Stranded In Stereo: The Stranded Local Q&A: West Philadelphia Orchestra

Wednesday, August 6, 2008

The Stranded Local Q&A: West Philadelphia Orchestra

The West Philadelphia Orchestra uses the much-less-cumbersome acronym WPO on their album cover, shirts, and flyers. I shall use it herein. I was in Boston, and I heard a parade. It was a parade of psychedelic proportions. Fire-breathing midgets, men on stilts juggling children, and marching bands dressed as beasts in tattered uniforms. I would come to know their names: The What Cheer? Brigade, Rude Mechanical Orchestra, The Hungry march band and many others. it was the Honk! festival and my introduction to an inexplicable genre, the klezmer-military-gypsy-punk-marching-orchestra-band. That many hyphens means that I'm without a deterministic genrefication. It was only recently I discovered I had one of these many-headed-beasts right here in Philly. Please welcome Gregg Mervine of the WPO.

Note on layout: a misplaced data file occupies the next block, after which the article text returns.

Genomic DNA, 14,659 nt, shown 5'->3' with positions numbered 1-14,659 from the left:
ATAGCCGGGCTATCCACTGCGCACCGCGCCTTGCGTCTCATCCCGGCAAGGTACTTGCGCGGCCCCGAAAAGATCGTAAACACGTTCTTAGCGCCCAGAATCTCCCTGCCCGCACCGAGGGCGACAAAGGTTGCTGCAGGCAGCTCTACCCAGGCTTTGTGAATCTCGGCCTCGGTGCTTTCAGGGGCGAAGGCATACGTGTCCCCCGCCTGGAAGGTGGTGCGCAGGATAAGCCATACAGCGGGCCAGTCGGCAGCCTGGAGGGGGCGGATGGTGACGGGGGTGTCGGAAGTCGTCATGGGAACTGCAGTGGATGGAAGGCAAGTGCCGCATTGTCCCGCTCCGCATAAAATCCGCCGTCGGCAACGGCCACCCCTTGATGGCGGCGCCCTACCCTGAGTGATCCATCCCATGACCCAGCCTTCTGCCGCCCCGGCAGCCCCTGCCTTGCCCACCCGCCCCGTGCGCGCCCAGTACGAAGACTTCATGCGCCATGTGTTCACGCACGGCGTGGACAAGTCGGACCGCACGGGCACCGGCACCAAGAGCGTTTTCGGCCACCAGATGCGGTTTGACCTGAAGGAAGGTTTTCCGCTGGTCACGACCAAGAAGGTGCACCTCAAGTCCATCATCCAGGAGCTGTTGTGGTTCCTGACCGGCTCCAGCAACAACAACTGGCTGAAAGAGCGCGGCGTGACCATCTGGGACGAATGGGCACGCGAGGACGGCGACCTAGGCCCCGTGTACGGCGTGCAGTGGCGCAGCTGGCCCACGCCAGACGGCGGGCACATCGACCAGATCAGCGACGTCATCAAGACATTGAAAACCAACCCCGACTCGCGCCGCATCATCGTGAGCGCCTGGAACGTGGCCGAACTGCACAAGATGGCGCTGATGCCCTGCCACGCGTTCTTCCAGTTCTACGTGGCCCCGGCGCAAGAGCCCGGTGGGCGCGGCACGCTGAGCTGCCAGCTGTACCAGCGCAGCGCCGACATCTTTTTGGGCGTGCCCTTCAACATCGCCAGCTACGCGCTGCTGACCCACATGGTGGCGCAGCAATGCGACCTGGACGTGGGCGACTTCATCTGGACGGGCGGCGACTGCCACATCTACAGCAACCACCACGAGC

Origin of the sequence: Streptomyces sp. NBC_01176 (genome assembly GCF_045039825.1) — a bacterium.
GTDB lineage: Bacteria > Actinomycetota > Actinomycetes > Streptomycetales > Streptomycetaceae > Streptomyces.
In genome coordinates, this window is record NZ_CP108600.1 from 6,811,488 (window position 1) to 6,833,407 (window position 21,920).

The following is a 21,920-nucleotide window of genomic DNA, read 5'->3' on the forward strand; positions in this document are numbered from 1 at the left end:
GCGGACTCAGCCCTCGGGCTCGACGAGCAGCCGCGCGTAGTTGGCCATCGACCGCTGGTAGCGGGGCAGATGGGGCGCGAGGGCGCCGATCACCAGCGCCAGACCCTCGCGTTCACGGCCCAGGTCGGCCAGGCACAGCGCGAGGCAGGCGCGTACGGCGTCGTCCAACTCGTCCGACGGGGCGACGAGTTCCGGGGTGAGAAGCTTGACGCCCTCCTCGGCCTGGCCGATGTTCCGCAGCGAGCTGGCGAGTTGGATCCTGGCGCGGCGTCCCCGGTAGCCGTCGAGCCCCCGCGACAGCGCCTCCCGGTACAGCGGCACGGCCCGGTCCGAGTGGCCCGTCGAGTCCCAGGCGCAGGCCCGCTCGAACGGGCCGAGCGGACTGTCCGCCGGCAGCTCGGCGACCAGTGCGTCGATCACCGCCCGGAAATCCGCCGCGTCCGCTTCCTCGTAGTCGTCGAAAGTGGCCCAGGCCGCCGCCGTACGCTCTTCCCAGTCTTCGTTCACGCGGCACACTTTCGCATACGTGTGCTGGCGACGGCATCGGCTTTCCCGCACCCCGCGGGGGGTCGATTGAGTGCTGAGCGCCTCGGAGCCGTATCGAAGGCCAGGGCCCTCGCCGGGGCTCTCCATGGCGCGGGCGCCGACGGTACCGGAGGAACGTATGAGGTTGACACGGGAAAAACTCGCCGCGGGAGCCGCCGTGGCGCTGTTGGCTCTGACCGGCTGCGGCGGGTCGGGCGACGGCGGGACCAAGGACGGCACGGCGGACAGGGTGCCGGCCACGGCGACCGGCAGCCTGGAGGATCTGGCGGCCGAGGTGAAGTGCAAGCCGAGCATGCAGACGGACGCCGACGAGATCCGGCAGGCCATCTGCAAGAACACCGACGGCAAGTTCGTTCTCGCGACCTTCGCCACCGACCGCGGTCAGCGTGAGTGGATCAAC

Can you tell me who's in the current line up of the West Philly Orchestra?

Our line-up is flexible - we're more a collective than a band. Usually these folks are in the band: Jack Ohly (tapan, vocals, bass), Janos Perge (violin, vocals), Katt Hernandez (violin), Jacob Mitas (viola), Larry Toft (trombone/baritone), Brendan Cooney (banjo, trombone), Elliot Levin (soprano sax), Steve Duffy (sousaphone), Dawn Webster, Kimbal Brown, Patrick Hughes, Adam Hershberger (trumpets). But we sometimes have people join us on clarinet, violin, melodica, percussion, and so forth. When we play traditional music, anyone who knows the style and the tunes is welcome to jump in.

In a world lousy with guitarists, how does one find an accordionist?